Games for three players

We’ve seen many suggestions for three-player petanque games, but virtually all of them are too complex and confusing to be fun. There is only one three-player version of petanque that we recommend.  And it actually is a lot of fun.

Two Jacks is similar to regular petanque, but it is played with two jacks.

When a player throws the jack, he takes TWO jacks in hand and throws them both, simultaneously, with the same throw. Use jacks of different colors— that makes it easier to talk about the situation on the ground.

After the jacks are thrown, it is as if the players are playing two games simultaneously. Each boule is capable of scoring against BOTH jacks. So there is a certain amount of strategy involved in choosing which jack to play against.

  • At the end of each round, during “the agreement of points”, one jack and all of the boules are examined, and one of the players is awarded points against that jack in the normal way.
  • Then the other jack and all of the boules are examined, and one of the players is awarded points against that jack in the normal way.

It is possible for one player to score points against one of the jacks while another player scores against the other jack. It is also possible for a single player to score twice, once against each jack.

Suppose the photo (below) was taken at the end of the round.  The player with gold boules scores two points against the yellow jack on the right. The player with the silver boule scores one point against the green jack on the left. The player with the black-striped boules scores nothing.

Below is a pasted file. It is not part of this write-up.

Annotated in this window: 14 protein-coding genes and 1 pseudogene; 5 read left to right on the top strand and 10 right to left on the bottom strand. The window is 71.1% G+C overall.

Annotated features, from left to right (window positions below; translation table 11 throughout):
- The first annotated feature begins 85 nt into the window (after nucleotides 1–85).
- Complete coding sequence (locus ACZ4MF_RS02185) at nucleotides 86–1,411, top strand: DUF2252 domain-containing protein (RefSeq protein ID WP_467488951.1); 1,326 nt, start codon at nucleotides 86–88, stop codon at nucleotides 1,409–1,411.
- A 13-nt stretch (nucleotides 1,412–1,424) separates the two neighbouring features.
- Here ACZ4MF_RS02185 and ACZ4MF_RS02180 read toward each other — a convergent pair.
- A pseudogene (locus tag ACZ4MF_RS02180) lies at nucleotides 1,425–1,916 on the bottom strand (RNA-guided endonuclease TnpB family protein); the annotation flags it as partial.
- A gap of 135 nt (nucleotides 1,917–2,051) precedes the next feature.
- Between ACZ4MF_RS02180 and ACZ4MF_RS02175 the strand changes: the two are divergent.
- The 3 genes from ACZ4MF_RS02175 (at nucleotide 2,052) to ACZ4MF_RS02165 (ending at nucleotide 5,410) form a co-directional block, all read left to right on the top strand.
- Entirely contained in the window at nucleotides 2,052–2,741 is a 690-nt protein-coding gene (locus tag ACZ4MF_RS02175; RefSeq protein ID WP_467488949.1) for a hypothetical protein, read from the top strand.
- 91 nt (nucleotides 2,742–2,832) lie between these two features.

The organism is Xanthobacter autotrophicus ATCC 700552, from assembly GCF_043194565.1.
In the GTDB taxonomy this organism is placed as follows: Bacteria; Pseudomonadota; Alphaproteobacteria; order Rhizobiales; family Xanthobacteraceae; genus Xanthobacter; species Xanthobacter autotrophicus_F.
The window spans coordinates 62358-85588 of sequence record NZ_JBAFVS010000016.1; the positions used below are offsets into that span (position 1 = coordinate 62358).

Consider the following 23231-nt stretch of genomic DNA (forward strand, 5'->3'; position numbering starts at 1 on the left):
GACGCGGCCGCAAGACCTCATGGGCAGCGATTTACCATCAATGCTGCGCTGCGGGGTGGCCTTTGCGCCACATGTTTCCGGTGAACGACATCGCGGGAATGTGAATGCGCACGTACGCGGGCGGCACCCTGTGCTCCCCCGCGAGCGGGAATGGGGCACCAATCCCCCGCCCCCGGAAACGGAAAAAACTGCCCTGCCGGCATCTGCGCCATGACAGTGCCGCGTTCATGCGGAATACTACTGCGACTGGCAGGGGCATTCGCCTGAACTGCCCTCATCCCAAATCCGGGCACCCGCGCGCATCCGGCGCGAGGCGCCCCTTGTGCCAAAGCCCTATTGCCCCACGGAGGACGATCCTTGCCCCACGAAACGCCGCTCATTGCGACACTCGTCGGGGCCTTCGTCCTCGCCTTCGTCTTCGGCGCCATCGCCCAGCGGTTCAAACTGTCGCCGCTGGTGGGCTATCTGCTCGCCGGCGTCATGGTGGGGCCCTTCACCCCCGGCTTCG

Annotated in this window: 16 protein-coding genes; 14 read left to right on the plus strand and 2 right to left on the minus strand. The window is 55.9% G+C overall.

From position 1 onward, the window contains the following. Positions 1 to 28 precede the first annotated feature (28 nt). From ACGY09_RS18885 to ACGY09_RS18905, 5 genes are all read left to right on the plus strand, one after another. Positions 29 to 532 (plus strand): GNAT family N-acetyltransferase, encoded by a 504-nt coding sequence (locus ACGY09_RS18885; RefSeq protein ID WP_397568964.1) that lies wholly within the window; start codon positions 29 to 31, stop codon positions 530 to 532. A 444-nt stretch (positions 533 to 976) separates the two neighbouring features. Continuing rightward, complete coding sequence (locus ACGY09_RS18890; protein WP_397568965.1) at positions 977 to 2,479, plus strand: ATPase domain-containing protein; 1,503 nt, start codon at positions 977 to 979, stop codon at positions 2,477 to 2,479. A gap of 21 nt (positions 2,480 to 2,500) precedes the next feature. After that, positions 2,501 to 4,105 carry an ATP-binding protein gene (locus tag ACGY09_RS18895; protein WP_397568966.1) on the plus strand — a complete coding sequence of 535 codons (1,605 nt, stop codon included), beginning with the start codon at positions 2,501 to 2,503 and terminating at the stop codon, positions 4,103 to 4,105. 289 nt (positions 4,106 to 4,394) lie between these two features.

The order of play is also adapted to three players.

  • For the first round in the game, toss a coin (or use some other random procedure) to determine which players play first, second, and third.
  • For subsequent rounds, the player with the HIGHEST SCORE (not the winner of the last round) throws first; the player with the second-highest score throws second; the player with the lowest score throws third. In case of a tie, the player that scored more points in the last round plays first. If there is still a tie, the player who was closest to one of the jacks plays first. After that, flip a coin or make up your own rules.

During a round (mène, end), after the three opening boules have been thrown—

  • Each player figures his/her best distance— the shortest distance of their best boule from EITHER jack.
  • The player that throws next is the one whose best distance is longest.  Suppose that the photo (above) was taken while the players still had unplayed boules.  The player with the gold boules would throw next. Even though his boules are closest to the yellow jack, the other players are closer to the green jack than he is to the yellow jack, so he throws next.

The game is over when the score of one (or more) of the players is 21 (or more).  (Feel free to play to whatever winning score you like.)  Then players are assigned first, second, and third place based on their scores.

Two Jacks is a pointer’s game. The way to score points is to point well. Shooting is usually a bad strategy except when your goal is to keep one particular player (of the two opposing players) from scoring points.

In Two Jacks, each player keeps his own score, on his own scorekeeper if he has one. This player has a score of 20.